USA Interactive stock dropped more than 12 percent Monday after the company
announced a $4.5 billion plan to acquire the remaining shares it doesn't already
own of its three publicly traded subsidiaries -- Expedia Inc., Ticketmaster and
USAi stock fell $3.60 each, or 12.6 percent, to $24.90 per share Monday.
According to the deal, USA Interactive -- which was created last month after
USA Networks Inc. formed a joint venture with Vivendi Universal, contributing
its cable and film-production units -- would issue 2.7 USA shares for every
Expedia share, 1.8 USA shares for each Hotels.com share and 0.8 USA shares for
every Ticketmaster share.
The deal would go a long way toward clearing up the sometimes-confusing
corporate structure of USAi and give it solid footing in the electronic-commerce
Although USAi consolidates the operations of each subsidiary into its own
financial statements, each has its own publicly traded stock.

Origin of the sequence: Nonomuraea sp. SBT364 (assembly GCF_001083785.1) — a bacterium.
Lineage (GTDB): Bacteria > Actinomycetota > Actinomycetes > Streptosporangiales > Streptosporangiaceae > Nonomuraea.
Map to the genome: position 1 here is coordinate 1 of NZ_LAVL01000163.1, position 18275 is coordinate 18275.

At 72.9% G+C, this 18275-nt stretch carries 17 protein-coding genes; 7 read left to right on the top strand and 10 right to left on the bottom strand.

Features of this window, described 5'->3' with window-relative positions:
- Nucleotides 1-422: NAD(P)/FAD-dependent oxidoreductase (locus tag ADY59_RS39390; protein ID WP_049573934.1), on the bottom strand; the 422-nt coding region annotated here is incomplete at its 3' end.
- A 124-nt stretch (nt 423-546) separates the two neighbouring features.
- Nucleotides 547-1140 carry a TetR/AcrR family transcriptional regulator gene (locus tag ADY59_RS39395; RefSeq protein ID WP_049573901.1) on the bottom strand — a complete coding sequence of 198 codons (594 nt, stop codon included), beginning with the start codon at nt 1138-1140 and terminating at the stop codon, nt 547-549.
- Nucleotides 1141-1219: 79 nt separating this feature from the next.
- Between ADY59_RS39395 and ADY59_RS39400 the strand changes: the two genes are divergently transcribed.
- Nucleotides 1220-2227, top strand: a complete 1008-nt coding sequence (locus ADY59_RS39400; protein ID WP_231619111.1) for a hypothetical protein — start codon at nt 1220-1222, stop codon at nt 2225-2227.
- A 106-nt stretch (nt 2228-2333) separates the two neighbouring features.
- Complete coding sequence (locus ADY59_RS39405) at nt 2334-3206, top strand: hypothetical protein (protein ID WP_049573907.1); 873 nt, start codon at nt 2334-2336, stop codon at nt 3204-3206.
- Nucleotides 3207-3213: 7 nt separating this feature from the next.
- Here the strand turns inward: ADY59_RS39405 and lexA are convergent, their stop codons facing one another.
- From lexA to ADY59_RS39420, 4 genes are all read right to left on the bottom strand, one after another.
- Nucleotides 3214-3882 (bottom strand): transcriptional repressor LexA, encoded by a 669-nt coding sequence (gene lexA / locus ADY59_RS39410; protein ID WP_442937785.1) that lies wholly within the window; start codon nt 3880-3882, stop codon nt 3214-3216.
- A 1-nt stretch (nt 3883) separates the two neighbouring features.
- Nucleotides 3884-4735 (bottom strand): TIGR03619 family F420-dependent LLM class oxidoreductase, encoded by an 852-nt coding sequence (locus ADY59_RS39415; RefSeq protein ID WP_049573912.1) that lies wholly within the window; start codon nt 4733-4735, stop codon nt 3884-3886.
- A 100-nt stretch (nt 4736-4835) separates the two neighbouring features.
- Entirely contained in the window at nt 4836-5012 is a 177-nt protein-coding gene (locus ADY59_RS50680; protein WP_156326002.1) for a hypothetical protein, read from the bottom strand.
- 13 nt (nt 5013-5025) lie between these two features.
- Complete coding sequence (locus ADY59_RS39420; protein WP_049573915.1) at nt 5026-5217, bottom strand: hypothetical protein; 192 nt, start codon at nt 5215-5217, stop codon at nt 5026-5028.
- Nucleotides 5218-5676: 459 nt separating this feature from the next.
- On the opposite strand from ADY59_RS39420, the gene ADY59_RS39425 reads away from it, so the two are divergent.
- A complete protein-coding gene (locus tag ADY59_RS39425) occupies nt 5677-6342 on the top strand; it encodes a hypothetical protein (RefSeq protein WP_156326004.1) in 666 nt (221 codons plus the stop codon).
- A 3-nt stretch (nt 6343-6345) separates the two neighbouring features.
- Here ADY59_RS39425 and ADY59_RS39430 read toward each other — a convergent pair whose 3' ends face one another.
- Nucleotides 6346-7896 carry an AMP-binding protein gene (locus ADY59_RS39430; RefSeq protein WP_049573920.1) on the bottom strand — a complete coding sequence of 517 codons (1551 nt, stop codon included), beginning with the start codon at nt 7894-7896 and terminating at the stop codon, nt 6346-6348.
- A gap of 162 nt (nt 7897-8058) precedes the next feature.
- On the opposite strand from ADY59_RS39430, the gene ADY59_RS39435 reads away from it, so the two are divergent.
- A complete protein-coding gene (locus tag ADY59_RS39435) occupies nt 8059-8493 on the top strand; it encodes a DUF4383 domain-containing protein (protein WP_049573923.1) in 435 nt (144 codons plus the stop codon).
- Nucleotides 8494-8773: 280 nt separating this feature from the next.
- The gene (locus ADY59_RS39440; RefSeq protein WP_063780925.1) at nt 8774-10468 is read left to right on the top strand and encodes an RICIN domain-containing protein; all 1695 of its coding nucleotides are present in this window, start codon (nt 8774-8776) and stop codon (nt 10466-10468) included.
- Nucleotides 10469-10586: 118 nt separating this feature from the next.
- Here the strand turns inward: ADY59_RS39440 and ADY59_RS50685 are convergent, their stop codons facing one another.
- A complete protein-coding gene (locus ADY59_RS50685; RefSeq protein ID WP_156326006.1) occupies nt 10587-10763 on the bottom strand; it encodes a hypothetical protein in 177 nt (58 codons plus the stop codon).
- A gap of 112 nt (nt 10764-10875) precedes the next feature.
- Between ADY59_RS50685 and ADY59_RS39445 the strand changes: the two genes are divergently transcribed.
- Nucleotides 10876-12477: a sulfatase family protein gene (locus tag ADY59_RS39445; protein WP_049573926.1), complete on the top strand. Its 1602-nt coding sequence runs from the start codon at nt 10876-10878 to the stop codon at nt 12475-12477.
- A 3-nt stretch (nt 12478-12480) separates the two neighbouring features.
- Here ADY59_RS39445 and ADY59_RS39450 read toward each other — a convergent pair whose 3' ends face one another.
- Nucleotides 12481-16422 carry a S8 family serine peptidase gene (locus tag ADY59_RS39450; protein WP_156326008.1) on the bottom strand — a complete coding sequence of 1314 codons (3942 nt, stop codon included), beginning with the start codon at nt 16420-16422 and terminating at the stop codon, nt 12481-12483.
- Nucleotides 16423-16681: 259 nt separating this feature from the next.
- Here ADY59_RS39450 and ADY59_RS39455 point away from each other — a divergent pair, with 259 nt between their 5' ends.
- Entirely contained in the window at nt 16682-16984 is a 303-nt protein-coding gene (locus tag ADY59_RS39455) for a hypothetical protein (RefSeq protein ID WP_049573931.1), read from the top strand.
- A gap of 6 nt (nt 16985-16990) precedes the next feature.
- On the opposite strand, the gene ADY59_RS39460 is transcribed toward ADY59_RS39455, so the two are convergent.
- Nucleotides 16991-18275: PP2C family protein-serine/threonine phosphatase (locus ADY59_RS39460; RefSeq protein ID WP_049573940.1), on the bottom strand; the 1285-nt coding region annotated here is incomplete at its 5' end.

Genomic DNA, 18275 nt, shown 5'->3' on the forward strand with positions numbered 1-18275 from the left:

The deal came just three days after USA announced that it would purchase
time-share-services provider Interval International for $578 million in cash and
In a prepared statement, USAi chairman Barry Diller said the deal, although
unsolicited, was not a 'hostile' takeover attempt, adding that by participating
in the exchange, shareholders of all three subsidiaries will be able to
participate in the 'opportunity and upside' of USA.
'USA's current structure, with multiple public subsidiaries, is an unusual
one,' Diller said in letters to each of the three companies. 'Although we could
continue to operate with the current structure, we think a reconfiguration of
the USA family along the lines we propose is in everyone's interest.'
According to USA's press release, the offer represents a 7.5 percent premium
on the subsidiaries' closing share prices as of May 31.
'The real premium comes in the opportunity for the shareholders of our public
subsidiaries to become owners of an even stronger USA,' Diller said in the
statement. 'It's so clear to us that we can make far more progress together than
we could in the present configuration.'
Ticketmaster and Expedia, in separate statements, said they would appoint a
special committee of independent directors to look at USA's proposal.
The stocks of the three subsidiaries rose on the news. Expedia rose $2.13 each to $73.63, Hotels.com rose $1.16 to
$49.05 and Ticketmaster was up 56 cents to $21.95 each.